FLO11-based model for air-liquid interfacial biofilm formation by Saccharomyces cerevisiae

Appl Environ Microbiol. 2005 Jun;71(6):2934-9. doi: 10.1128/AEM.71.6.2934-2939.2005.


Sardinian wine strains of Saccharomyces cerevisiae used to make sherry-like wines form a biofilm at the air-liquid interface at the end of ethanolic fermentation, when grape sugar is depleted and further growth becomes dependent on access to oxygen. Here, we show that FLO11, which encodes a hydrophobic cell wall glycoprotein, is required for the air-liquid interfacial biofilm and that biofilm cells have a buoyant density greater than the suspending medium. We propose a model for biofilm formation based on an increase in cell surface hydrophobicity occurring at the diauxic shift. This increase leads to formation of multicellular aggregates that effectively entrap carbon dioxide, providing buoyancy. A visible biofilm appears when a sufficient number of hydrophobic cell aggregates are carried to and grow on the liquid surface.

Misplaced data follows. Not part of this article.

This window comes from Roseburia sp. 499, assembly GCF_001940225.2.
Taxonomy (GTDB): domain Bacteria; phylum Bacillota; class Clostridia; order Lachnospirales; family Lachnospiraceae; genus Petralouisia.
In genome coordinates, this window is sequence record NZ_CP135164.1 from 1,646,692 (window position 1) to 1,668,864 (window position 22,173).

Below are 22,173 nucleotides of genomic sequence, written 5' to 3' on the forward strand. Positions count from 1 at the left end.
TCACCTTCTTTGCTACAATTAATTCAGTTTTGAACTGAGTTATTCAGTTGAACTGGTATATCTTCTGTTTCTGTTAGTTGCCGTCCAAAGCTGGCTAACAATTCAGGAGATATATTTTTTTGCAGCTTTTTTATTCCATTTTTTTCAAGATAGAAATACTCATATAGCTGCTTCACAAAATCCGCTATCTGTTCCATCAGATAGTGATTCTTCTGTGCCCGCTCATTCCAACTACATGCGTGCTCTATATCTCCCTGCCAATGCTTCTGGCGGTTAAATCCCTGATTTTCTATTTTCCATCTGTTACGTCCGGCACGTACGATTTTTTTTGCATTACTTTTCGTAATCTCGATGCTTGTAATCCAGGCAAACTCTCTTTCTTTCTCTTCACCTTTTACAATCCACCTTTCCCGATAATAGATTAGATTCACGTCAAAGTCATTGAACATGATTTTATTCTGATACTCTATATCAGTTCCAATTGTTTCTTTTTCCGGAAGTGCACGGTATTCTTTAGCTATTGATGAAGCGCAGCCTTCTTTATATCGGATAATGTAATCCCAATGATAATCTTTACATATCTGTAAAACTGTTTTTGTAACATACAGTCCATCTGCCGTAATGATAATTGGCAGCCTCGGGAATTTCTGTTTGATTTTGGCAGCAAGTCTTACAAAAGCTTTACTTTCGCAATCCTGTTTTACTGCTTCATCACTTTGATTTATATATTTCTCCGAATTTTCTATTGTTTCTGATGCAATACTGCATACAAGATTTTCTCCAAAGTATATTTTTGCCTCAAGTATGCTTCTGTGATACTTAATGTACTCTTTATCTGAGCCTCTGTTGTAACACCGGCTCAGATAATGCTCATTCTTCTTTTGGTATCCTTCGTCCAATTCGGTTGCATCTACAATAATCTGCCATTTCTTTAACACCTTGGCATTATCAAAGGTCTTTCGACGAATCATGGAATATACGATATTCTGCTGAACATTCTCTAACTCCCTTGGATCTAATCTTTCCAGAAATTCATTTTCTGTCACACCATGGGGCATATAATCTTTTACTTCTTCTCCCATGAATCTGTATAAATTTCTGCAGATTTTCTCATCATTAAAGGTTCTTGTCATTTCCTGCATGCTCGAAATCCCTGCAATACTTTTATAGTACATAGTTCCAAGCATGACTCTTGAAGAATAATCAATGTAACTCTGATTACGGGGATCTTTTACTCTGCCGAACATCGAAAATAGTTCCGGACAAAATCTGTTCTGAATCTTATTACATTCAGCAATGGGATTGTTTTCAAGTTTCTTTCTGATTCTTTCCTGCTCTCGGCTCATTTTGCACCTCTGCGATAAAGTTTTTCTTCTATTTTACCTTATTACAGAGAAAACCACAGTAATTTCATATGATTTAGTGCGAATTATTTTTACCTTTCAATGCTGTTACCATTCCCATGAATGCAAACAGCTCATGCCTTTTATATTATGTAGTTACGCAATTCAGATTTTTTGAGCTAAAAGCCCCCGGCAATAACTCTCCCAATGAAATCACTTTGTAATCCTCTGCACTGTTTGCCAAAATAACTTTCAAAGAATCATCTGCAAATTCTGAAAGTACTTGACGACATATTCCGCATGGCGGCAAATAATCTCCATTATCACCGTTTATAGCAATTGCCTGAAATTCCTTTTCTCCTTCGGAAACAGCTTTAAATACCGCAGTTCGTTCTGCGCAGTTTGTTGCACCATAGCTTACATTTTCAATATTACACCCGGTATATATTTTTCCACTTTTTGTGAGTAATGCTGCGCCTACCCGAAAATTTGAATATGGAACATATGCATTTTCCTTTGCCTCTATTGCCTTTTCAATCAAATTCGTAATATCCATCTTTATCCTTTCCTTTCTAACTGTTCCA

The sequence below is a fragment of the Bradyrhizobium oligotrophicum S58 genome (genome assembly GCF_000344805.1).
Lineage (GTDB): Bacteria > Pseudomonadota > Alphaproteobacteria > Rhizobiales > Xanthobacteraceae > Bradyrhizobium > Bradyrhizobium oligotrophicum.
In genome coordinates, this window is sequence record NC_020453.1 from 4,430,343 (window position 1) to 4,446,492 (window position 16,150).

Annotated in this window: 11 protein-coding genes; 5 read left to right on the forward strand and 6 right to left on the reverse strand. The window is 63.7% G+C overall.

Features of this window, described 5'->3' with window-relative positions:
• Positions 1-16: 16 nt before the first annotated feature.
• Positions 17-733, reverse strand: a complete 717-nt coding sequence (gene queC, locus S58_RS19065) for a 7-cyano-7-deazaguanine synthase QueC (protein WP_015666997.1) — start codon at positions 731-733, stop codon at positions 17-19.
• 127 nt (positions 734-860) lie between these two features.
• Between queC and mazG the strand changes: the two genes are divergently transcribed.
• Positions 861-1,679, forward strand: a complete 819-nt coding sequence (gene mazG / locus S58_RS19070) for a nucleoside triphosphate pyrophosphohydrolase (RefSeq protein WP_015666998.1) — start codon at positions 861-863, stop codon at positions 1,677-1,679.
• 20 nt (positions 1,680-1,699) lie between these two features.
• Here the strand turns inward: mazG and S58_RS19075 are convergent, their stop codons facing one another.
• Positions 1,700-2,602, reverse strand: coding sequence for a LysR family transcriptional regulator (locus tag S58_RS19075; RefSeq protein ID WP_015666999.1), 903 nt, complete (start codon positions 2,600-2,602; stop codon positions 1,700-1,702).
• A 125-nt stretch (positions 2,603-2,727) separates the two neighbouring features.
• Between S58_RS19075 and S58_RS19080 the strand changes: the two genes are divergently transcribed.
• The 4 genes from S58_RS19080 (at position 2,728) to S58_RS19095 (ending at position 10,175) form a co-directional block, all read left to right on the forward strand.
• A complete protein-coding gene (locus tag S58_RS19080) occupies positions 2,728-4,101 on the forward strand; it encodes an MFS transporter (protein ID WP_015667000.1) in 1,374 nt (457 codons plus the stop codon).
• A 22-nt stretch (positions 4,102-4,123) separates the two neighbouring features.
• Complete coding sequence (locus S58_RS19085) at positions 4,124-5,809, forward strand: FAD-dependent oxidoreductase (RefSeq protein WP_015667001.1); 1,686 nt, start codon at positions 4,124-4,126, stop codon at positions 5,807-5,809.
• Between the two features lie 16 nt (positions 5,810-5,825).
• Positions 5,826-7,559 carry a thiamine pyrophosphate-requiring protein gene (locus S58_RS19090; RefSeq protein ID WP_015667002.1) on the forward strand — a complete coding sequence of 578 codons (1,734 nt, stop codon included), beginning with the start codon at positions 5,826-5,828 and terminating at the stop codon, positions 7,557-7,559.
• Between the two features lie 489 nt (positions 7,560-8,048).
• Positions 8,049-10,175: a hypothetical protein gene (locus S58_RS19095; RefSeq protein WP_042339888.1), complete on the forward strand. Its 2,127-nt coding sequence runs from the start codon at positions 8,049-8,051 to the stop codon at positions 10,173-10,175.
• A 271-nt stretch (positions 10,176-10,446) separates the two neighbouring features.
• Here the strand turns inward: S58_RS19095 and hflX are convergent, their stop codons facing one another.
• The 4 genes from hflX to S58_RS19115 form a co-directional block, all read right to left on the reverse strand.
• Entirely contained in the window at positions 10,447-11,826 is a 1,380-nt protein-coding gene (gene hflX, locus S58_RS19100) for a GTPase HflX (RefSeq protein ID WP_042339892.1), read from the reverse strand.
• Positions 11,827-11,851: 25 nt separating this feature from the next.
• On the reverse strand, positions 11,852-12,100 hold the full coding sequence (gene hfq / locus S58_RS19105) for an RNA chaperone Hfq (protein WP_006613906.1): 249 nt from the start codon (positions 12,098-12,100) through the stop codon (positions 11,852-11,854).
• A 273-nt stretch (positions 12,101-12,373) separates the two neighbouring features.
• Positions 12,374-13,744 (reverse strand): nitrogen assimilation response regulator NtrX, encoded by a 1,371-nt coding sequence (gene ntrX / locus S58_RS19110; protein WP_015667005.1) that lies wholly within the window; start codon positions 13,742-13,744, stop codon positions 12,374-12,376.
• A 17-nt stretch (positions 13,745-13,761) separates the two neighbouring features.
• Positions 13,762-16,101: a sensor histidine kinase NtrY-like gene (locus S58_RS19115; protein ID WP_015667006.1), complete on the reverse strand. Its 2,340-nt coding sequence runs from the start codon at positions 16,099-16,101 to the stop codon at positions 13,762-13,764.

Publication types

  • Research Support, Non-U.S. Gov't

MeSH terms

  • Air
  • Biofilms / growth & development*
  • Culture Media
  • Ethanol
  • Fermentation
  • Gene Expression Regulation, Fungal*
  • Hydrophobic and Hydrophilic Interactions
  • Industrial Microbiology
  • Membrane Glycoproteins
  • Membrane Proteins / genetics
  • Membrane Proteins / metabolism*
  • Models, Biological
  • Saccharomyces cerevisiae / genetics
  • Saccharomyces cerevisiae / growth & development*
  • Saccharomyces cerevisiae / metabolism
  • Saccharomyces cerevisiae Proteins / genetics
  • Saccharomyces cerevisiae Proteins / metabolism*
  • Surface Properties
  • Wine / microbiology


  • Culture Media
  • FLO11 protein, S cerevisiae
  • Membrane Glycoproteins
  • Membrane Proteins
  • Saccharomyces cerevisiae Proteins
  • Ethanol